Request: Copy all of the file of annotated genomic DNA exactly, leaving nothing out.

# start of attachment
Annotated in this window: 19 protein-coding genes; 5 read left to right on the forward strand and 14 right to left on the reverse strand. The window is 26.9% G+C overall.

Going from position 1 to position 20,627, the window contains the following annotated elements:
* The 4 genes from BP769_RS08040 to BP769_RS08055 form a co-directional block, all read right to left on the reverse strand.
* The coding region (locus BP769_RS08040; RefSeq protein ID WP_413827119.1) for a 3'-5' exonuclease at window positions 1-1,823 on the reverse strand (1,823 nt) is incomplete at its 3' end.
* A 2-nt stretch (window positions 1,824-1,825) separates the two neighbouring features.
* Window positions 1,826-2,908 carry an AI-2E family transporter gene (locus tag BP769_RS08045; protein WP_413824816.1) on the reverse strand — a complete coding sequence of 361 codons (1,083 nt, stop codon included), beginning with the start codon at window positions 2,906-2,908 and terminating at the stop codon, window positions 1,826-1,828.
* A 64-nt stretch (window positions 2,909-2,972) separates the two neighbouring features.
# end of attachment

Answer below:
Annotated in this window: 19 protein-coding genes; 5 read left to right on the forward strand and 14 right to left on the reverse strand. The window is 26.9% G+C overall.

Going from position 1 to position 20,627, the window contains the following annotated elements:
* The 4 genes from BP769_RS08040 to BP769_RS08055 form a co-directional block, all read right to left on the reverse strand.
* The coding region (locus BP769_RS08040; RefSeq protein ID WP_413827119.1) for a 3'-5' exonuclease at window positions 1-1,823 on the reverse strand (1,823 nt) is incomplete at its 3' end.
* A 2-nt stretch (window positions 1,824-1,825) separates the two neighbouring features.
* Window positions 1,826-2,908 carry an AI-2E family transporter gene (locus tag BP769_RS08045; protein WP_413824816.1) on the reverse strand — a complete coding sequence of 361 codons (1,083 nt, stop codon included), beginning with the start codon at window positions 2,906-2,908 and terminating at the stop codon, window positions 1,826-1,828.
* A 64-nt stretch (window positions 2,909-2,972) separates the two neighbouring features.